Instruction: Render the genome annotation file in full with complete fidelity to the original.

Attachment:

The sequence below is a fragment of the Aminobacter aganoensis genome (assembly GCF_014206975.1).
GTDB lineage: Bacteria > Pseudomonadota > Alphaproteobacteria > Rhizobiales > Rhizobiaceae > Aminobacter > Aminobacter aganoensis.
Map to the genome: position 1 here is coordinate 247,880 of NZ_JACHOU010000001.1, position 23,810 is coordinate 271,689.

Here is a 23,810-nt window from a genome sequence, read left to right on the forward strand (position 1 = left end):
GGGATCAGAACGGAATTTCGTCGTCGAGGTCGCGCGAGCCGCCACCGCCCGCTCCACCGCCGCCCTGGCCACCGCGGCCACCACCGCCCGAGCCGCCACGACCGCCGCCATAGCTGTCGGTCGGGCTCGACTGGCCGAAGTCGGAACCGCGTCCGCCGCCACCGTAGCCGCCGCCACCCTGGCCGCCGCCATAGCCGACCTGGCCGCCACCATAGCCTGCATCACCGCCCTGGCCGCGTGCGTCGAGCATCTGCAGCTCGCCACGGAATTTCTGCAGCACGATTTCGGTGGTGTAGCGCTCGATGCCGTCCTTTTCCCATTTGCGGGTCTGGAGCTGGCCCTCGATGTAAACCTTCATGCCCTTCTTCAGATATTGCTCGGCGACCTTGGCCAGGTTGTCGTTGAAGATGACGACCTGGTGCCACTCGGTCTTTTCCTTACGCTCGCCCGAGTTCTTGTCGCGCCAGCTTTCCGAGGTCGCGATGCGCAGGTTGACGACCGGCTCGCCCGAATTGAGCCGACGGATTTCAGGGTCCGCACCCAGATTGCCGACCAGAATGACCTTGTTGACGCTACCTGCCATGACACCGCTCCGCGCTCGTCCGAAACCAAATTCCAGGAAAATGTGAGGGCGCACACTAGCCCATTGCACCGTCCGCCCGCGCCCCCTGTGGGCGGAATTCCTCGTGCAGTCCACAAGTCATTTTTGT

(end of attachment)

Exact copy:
The sequence below is a fragment of the Aminobacter aganoensis genome (assembly GCF_014206975.1).
GTDB lineage: Bacteria > Pseudomonadota > Alphaproteobacteria > Rhizobiales > Rhizobiaceae > Aminobacter > Aminobacter aganoensis.
Map to the genome: position 1 here is coordinate 247,880 of NZ_JACHOU010000001.1, position 23,810 is coordinate 271,689.

Here is a 23,810-nt window from a genome sequence, read left to right on the forward strand (position 1 = left end):
GGGATCAGAACGGAATTTCGTCGTCGAGGTCGCGCGAGCCGCCACCGCCCGCTCCACCGCCGCCCTGGCCACCGCGGCCACCACCGCCCGAGCCGCCACGACCGCCGCCATAGCTGTCGGTCGGGCTCGACTGGCCGAAGTCGGAACCGCGTCCGCCGCCACCGTAGCCGCCGCCACCCTGGCCGCCGCCATAGCCGACCTGGCCGCCACCATAGCCTGCATCACCGCCCTGGCCGCGTGCGTCGAGCATCTGCAGCTCGCCACGGAATTTCTGCAGCACGATTTCGGTGGTGTAGCGCTCGATGCCGTCCTTTTCCCATTTGCGGGTCTGGAGCTGGCCCTCGATGTAAACCTTCATGCCCTTCTTCAGATATTGCTCGGCGACCTTGGCCAGGTTGTCGTTGAAGATGACGACCTGGTGCCACTCGGTCTTTTCCTTACGCTCGCCCGAGTTCTTGTCGCGCCAGCTTTCCGAGGTCGCGATGCGCAGGTTGACGACCGGCTCGCCCGAATTGAGCCGACGGATTTCAGGGTCCGCACCCAGATTGCCGACCAGAATGACCTTGTTGACGCTACCTGCCATGACACCGCTCCGCGCTCGTCCGAAACCAAATTCCAGGAAAATGTGAGGGCGCACACTAGCCCATTGCACCGTCCGCCCGCGCCCCCTGTGGGCGGAATTCCTCGTGCAGTCCACAAGTCATTTTTGT